On the 50th anniversary of the Brown decision, I wrote an essay for Philadelphia\’s newspaper serving the legal community, The Legal Intelligencer.  On the occasion of Linda Brown\’s passing, I am republishing that essay about the case her father brought to fulfill a promise to her.

Continue reading “On the passing of Linda Brown: Remembering Brown v. Board of Education”

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A snowy December night in The Hague

I was in The Hague for a meeting of the Association of Defense Counsel at the International Courts (ADC-ICT).  This was my last day in The Netherlands before heading home and it was snowing.

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With images of Hendrick Avercamp\’s impish 17th century paintings and childhood memories of Hans Brinker, or the Silver Skates (book and movie) dancing in my head, I set out for the \”centrum\” to fill the last afternoon of my vacation.  However, that snowy, frozen canal climate is long gone from this country.  Unused to so much snow in a short period of time the Dutch city was, if not paralyzed, substantially slowed down. Continue reading “A snowy December night in The Hague”

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Insulin isn’t just a drug

Insulin isn’t just a drug.
\"Stand

Insulin isn\’t just a drug. It’s the difference between life and death for millions of people with diabetes—and it’s something they will need every day for the rest of their lives.

When you or someone you love needs insulin and cannot afford it, the choices are scary. As the cost of insulin continues to rise, more of us, our family members, our friends and our neighbors are rationing their insulin or doing without other necessities to pay for this lifesaving drug.

This is unacceptable. It’s time to stand together and call for change.

The American Diabetes Association’s Board of Directors unanimously passed a resolution calling for immediate action by Congress and by all of the parties involved in the insulin supply chain to ensure affordable insulin for everyone who needs this lifesaving medication.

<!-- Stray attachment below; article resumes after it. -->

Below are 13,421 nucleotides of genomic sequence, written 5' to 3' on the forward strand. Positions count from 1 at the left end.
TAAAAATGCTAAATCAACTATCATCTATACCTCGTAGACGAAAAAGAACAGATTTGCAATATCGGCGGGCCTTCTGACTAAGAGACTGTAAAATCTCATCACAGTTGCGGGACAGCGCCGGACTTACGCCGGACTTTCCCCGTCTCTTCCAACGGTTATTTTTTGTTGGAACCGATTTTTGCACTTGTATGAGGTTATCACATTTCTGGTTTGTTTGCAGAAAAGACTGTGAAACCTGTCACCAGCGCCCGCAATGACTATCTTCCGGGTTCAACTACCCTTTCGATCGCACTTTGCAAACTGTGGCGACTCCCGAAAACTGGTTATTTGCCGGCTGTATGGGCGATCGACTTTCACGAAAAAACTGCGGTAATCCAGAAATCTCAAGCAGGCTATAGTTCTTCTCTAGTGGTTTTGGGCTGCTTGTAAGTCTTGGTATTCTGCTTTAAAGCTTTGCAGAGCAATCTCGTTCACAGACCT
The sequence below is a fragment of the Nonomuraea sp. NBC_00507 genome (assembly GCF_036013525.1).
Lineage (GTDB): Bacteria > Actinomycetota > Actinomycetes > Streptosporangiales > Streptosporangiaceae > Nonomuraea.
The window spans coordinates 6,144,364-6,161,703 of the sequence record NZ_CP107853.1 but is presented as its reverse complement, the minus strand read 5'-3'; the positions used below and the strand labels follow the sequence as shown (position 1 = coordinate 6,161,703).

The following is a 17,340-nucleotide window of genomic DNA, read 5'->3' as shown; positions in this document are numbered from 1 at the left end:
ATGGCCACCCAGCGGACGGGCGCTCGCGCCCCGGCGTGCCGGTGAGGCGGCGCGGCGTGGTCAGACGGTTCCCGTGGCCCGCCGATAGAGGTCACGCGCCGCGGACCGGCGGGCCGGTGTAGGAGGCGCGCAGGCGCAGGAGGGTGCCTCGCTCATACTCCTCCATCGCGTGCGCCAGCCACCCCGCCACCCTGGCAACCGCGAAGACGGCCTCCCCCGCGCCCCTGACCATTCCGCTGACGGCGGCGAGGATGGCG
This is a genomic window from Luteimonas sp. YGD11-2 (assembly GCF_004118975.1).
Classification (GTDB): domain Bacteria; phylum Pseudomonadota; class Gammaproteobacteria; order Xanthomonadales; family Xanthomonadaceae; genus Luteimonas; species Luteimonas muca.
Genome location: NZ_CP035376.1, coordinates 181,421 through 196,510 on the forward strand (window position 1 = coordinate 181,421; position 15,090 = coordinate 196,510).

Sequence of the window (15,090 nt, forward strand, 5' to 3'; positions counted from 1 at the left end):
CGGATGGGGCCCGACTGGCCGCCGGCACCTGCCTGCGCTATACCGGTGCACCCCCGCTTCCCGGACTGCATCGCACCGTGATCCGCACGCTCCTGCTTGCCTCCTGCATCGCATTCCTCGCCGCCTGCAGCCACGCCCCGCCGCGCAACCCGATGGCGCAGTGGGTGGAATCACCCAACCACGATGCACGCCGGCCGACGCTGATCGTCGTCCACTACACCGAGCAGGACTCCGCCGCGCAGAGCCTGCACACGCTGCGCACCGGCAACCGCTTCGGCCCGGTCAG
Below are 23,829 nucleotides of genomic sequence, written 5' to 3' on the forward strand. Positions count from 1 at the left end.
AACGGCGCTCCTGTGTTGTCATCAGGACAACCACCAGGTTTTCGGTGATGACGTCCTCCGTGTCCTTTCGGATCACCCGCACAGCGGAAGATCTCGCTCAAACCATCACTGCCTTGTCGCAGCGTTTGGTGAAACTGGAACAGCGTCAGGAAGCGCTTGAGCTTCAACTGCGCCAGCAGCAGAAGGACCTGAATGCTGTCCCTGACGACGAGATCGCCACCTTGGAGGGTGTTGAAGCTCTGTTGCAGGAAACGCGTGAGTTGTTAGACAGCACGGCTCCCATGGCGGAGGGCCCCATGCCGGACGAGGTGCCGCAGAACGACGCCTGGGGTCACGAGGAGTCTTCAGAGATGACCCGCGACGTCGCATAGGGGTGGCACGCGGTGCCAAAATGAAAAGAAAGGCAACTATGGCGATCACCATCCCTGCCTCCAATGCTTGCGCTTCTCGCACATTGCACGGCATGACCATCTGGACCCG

But to make sure that call is heard by those with the power to make a difference, we need you.

Add your name to the petition and join the Association to support those struggling with access to insulin.

Once you’ve signed on, help us spread the word. Real change can only happen when we raise our voices together. Here’s how you can help:

1.  Share the petition with your social media community. Tell them why it matters and invite them to join you in this fight.

2. Email your friends, family, neighbors, co-workers and classmates to tell them how important it is to keep insulin affordable, and ask them to add their voices to this call to action at stopdiabetes.com/insulin

3. Know other organizations that have a stake in making insulin affordable? Ask them to join us, and make this call for change even stronger.

Let’s send a message that the rising cost of insulin, and the lives of those who depend on it, cannot be ignored.

Alan L. Yatvin
Member, Board of Directors
American Diabetes Association

SIGN THE PETITION

Continue reading “Insulin isn’t just a drug”

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Traffic Pain in Philadelphia